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:: Spotlight :: Interview with True Live

By: Saeed Saeed

True Live is a true Melbourne success story. From the promising start in small pubs, to a legendary Monday residency at Fitzroy’s Evelyn Hotel, True Live’s fan base continued to swell and their debut album ‘Shape Of It’ has been released to huge anticipation. Although ‘The Shape Of It’ does a great job of capturing the tension of TL’s dynamic live show, it’s always on the stage where the True Live experience can be fully appreciated. True Live MC Ryan talks to Mediasearch about handling expectations, the state of Aussie hip hop and what makes Melbourne such fertile ground for great music.

Now that the debut album has been out for a while, what are your thoughts on it and are you happy with the reaction?

Its funny, people tell me how great they think it is and I’m always agreeing with them in surprise. I feel so removed from it because I have such an awesome team taking care to make sure the music works, from our string arranger Tamil to our taste master and bassist Tom, to Chris who mixed it. Because I used to make records in my studio on my own to have such an amazing bunch of musos involved it just feels like it’s not mine and I’m very into it as a record.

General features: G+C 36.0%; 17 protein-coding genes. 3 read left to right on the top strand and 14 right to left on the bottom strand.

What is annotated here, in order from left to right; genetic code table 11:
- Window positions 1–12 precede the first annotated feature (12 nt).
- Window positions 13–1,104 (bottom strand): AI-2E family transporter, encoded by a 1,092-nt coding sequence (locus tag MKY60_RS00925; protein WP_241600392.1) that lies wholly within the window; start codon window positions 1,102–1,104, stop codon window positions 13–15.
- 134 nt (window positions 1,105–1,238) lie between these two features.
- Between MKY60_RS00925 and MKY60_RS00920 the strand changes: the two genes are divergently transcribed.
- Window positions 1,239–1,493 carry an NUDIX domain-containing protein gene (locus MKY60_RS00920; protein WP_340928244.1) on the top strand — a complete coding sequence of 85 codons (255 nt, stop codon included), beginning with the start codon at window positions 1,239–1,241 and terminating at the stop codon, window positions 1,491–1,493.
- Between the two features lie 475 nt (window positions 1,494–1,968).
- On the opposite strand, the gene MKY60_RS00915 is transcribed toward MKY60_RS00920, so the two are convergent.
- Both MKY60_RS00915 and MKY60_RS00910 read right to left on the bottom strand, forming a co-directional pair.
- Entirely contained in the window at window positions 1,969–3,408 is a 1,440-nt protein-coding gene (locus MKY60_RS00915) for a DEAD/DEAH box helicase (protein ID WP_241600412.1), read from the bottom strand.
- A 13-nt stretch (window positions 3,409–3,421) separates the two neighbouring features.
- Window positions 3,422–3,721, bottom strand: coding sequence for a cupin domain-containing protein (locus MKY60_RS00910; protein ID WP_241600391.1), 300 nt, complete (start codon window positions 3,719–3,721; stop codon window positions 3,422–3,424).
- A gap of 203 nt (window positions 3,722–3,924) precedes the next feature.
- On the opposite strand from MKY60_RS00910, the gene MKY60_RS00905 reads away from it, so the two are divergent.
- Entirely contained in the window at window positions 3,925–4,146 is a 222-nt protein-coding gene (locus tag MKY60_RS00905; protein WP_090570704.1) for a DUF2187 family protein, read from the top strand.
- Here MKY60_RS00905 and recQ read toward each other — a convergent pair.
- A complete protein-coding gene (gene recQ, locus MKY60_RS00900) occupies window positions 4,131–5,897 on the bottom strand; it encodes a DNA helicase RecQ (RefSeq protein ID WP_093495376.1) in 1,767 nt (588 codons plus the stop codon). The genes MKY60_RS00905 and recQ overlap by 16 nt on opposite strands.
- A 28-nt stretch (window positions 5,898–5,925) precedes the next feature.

This year has been successful for the group. You played the summer festivals, the Commonwealth Games, released your debut record and playing sold out shows across the country. How are the spirits in the True Live camp at the moment?

We’re all just really thankful and humbled by the opportunity that this thing has afforded us, and really keen to make it work so we can make money and turn that cash into art that is good.

True Live made its name from the dynamic live shows. When you hit the studio to record the debut, was there a certain amount of pressure to capture that live intensity on record? Or is True Live in the studio and True Live on stage two different entities?

It’s difficult, I’ll say that. It took us about four EPs to nail the studio approach to get what you hear now. You can’t track live energy in a string duo, it doesn’t work, you need to replace a lot of the energy with concise performances, larger ensembles, good arranging and good mixing.

Can you give us a bit of info on how the seeds of True Live were planted?

It started as a jam night with rotating musicians, I locked down the musos that inspired me and we kind of built it from there, the whole string thing was Tamil’s idea. I was studying and younger at the time so when an opportunity to run a band of such motherf**kers came about I jumped at it.

With so many different instruments and musical personalities in the band, how did you guys manage to navigate around the notoriously tricky issue of artistic compromise?

It’s about making the best idea shine. The way I work is “this is the track…………got a better idea?” and if someone does then great. If not we go from there.

In addition to the many talented rock bands and dance artists, there are also lots of exciting live bands that incorporate a heavy dose of hip hop coming out of Melbourne. I am talking True Live, Labjacd, Illzilla, Fizard, The Cat Empire and The Melodics. What is it about Melbourne do you feel that can constantly create bands of such diverse talent?